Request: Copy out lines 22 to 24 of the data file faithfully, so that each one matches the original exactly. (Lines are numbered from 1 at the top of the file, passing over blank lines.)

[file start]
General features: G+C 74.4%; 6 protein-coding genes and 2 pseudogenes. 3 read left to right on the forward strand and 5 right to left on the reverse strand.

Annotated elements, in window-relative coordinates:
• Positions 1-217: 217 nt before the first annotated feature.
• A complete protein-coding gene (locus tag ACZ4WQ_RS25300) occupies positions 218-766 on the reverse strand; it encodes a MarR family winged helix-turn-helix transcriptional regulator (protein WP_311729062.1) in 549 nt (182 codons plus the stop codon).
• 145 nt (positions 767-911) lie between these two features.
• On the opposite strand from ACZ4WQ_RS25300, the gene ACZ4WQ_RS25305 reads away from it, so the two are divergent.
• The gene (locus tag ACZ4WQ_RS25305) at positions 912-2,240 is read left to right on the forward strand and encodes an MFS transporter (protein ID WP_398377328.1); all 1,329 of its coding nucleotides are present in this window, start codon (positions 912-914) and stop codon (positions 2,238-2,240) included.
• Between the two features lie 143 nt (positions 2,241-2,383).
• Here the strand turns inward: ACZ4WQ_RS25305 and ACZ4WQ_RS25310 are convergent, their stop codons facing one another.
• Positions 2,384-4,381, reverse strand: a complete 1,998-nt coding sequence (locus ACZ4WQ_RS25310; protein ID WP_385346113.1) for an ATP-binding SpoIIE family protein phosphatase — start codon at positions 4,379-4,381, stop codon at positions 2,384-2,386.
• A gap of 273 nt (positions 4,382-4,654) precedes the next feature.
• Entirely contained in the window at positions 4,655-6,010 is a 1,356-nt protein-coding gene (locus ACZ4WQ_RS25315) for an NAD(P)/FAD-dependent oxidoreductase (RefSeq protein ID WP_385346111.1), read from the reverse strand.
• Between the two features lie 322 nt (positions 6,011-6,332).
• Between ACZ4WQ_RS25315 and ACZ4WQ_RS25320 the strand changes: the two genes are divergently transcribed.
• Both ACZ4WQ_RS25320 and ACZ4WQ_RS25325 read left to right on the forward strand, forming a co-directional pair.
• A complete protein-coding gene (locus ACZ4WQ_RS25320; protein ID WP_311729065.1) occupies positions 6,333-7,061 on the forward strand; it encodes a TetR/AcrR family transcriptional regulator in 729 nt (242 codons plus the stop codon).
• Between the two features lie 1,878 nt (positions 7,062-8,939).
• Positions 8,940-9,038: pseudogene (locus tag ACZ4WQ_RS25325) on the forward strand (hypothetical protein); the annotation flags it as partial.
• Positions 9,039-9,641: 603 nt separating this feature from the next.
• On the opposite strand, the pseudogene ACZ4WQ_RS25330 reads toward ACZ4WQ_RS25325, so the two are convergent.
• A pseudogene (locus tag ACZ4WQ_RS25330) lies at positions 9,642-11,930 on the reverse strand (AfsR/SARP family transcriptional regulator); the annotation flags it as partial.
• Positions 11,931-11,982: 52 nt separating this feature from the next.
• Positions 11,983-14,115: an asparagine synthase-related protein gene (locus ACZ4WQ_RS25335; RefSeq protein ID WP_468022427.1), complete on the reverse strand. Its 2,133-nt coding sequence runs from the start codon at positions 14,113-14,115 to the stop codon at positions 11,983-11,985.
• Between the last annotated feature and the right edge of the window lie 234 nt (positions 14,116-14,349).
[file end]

• Positions 11,931-11,982: 52 nt separating this feature from the next.
• Positions 11,983-14,115: an asparagine synthase-related protein gene (locus ACZ4WQ_RS25335; RefSeq protein ID WP_468022427.1), complete on the reverse strand. Its 2,133-nt coding sequence runs from the start codon at positions 14,113-14,115 to the stop codon at positions 11,983-11,985.
• Between the last annotated feature and the right edge of the window lie 234 nt (positions 14,116-14,349).